I have a strong recollection of Ronald Reagan’s visit to the Kolmeshöhe German military cemetery in Bitburg. The presence of 49 Waffen-SS graves near where the wreath-laying ceremony was to take place was not seen as sufficient reason to cancel the ceremony or ask that it be moved to another site. From Wikipedia:
This planned visit caused a great deal of anger outside of Germany. Many prominent government officials, U.S. Army officers, and celebrities, protested the planned visit. Concentration camp survivor and author Elie Wiesel spoke out on the topic at an unrelated White House ceremony, saying, “I… implore you to do something else, to find another way, another site. That place, Mr. President, is not your place.” 53 senators (including 11 Republicans), signed a letter asking the president to cancel, and 257 representatives (including 84 Republicans) signed a letter urging Chancellor Kohl to withdraw the invitation. Former Army S/Sgt. Jim Hively mailed his World War II decorations, including a Silver Star and a Bronze Star Medal, to Reagan in protest.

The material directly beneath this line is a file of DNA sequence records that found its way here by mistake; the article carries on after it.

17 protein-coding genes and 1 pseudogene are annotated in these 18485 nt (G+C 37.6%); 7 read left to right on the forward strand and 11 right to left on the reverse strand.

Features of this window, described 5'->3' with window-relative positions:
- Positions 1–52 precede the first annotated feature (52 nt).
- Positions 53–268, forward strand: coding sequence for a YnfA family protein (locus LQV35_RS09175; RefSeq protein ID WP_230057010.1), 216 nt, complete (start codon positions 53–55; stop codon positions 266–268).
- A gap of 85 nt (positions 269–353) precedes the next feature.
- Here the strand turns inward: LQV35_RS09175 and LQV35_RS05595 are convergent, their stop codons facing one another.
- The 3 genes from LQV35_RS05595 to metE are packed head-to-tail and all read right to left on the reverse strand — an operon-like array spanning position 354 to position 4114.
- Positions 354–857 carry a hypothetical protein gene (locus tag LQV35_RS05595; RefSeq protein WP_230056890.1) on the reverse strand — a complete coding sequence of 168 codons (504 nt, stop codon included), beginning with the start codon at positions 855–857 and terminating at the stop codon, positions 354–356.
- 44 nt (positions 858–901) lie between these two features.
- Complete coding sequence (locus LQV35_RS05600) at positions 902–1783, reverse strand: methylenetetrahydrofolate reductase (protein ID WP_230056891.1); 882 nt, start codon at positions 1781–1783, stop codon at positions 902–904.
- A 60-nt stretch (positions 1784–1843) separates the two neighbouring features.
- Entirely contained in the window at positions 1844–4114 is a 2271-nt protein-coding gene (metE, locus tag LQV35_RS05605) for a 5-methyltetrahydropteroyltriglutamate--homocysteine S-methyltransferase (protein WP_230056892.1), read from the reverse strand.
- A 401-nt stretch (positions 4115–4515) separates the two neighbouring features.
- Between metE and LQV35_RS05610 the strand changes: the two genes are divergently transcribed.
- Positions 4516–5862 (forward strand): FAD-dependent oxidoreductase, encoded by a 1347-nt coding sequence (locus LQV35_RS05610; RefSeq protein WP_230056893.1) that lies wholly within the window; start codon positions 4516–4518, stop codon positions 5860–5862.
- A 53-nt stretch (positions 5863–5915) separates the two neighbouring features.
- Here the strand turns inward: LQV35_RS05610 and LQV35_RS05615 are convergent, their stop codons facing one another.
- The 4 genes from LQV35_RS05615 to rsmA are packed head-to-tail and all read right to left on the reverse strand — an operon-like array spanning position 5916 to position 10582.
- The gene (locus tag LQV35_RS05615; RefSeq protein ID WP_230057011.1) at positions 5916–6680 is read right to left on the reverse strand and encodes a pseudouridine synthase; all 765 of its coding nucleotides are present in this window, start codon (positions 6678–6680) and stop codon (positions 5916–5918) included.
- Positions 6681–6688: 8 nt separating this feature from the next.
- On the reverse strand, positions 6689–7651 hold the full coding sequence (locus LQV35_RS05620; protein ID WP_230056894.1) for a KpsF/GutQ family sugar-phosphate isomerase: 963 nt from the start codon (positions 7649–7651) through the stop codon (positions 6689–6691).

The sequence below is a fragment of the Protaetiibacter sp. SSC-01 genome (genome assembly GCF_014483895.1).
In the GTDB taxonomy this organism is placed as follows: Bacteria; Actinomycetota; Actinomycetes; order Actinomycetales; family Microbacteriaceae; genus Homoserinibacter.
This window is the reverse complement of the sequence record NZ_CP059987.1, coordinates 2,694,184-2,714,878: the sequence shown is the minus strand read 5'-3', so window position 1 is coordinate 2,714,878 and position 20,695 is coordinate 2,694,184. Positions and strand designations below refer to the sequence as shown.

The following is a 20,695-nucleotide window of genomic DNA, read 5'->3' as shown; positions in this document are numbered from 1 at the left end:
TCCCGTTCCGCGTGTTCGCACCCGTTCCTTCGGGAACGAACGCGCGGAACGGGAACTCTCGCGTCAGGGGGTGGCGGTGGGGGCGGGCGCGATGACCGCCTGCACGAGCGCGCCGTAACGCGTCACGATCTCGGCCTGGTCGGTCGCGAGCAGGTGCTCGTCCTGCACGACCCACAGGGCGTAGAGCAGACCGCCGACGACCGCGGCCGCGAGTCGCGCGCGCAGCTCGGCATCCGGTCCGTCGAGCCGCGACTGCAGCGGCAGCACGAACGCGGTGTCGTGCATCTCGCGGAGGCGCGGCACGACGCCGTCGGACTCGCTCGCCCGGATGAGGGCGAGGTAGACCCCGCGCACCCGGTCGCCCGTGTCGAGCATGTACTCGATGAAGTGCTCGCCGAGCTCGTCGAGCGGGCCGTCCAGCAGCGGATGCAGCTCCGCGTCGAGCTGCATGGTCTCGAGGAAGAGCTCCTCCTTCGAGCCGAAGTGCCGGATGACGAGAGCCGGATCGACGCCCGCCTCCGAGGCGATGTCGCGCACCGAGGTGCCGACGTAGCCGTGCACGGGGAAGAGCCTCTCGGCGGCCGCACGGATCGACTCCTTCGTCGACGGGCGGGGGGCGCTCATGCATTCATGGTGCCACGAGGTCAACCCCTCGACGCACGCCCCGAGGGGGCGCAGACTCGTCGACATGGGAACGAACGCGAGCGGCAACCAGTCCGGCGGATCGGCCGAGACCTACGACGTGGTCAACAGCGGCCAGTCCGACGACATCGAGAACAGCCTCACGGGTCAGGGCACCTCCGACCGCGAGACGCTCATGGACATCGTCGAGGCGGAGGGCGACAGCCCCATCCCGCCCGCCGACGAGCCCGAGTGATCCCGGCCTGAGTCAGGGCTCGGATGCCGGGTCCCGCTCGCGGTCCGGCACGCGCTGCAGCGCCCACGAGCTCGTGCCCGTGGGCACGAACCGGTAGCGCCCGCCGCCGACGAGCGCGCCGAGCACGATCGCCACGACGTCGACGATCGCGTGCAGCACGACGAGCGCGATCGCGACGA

At the sight of an American president laying a wreath at a cemetery in honor of enemy dead –especially those enemy dead– it was as if you could hear the reality of half the country snap. Neck-deep in the punk rock scene I was no stranger to topical music, but it came out of left field that The Ramones –a notably apolitical punk act– would be the band to step up and scream “NO!”
The song begins with the sound of a train –the Third Reich’s iconic mode of transport to the camps– itself a scathing indictment; a finger of shame. The song drives as Ramones songs do (Tommy Ramone as usual a f••king champ on the skins), but the lyrics are a crystalline representation of that collective mental snap.
Bonzo goes to Bitburg then goes out for a cup of tea
as I watched it on TV somehow it really bothered me
drank in all the bars in town for an extended foreign policy
pick up the pieces